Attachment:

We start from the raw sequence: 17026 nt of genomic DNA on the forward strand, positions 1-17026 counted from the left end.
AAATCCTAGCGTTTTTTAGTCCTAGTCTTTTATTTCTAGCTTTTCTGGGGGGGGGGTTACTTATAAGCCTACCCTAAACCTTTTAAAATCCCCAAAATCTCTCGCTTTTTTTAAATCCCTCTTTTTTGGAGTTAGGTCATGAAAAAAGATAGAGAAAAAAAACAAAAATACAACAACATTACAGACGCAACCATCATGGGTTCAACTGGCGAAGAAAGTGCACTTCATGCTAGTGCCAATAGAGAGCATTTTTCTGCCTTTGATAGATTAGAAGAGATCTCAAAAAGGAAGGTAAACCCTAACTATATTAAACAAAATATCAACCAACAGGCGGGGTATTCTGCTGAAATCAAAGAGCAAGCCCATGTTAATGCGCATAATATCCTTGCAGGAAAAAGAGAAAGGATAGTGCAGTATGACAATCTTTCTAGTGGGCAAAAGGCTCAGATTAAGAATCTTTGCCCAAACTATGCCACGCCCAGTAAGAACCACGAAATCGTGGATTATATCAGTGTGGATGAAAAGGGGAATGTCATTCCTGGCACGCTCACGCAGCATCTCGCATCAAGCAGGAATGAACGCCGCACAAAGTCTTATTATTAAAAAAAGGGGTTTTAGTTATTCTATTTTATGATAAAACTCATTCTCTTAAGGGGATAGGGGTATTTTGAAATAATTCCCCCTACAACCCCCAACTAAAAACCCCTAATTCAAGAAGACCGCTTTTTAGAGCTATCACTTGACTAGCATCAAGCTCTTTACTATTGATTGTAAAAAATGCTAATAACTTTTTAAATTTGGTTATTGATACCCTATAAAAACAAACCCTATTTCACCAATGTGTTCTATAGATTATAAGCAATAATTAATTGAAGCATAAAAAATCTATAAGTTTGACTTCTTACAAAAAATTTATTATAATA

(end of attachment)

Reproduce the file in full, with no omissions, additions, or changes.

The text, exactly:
We start from the raw sequence: 17026 nt of genomic DNA on the forward strand, positions 1-17026 counted from the left end.
AAATCCTAGCGTTTTTTAGTCCTAGTCTTTTATTTCTAGCTTTTCTGGGGGGGGGGTTACTTATAAGCCTACCCTAAACCTTTTAAAATCCCCAAAATCTCTCGCTTTTTTTAAATCCCTCTTTTTTGGAGTTAGGTCATGAAAAAAGATAGAGAAAAAAAACAAAAATACAACAACATTACAGACGCAACCATCATGGGTTCAACTGGCGAAGAAAGTGCACTTCATGCTAGTGCCAATAGAGAGCATTTTTCTGCCTTTGATAGATTAGAAGAGATCTCAAAAAGGAAGGTAAACCCTAACTATATTAAACAAAATATCAACCAACAGGCGGGGTATTCTGCTGAAATCAAAGAGCAAGCCCATGTTAATGCGCATAATATCCTTGCAGGAAAAAGAGAAAGGATAGTGCAGTATGACAATCTTTCTAGTGGGCAAAAGGCTCAGATTAAGAATCTTTGCCCAAACTATGCCACGCCCAGTAAGAACCACGAAATCGTGGATTATATCAGTGTGGATGAAAAGGGGAATGTCATTCCTGGCACGCTCACGCAGCATCTCGCATCAAGCAGGAATGAACGCCGCACAAAGTCTTATTATTAAAAAAAGGGGTTTTAGTTATTCTATTTTATGATAAAACTCATTCTCTTAAGGGGATAGGGGTATTTTGAAATAATTCCCCCTACAACCCCCAACTAAAAACCCCTAATTCAAGAAGACCGCTTTTTAGAGCTATCACTTGACTAGCATCAAGCTCTTTACTATTGATTGTAAAAAATGCTAATAACTTTTTAAATTTGGTTATTGATACCCTATAAAAACAAACCCTATTTCACCAATGTGTTCTATAGATTATAAGCAATAATTAATTGAAGCATAAAAAATCTATAAGTTTGACTTCTTACAAAAAATTTATTATAATA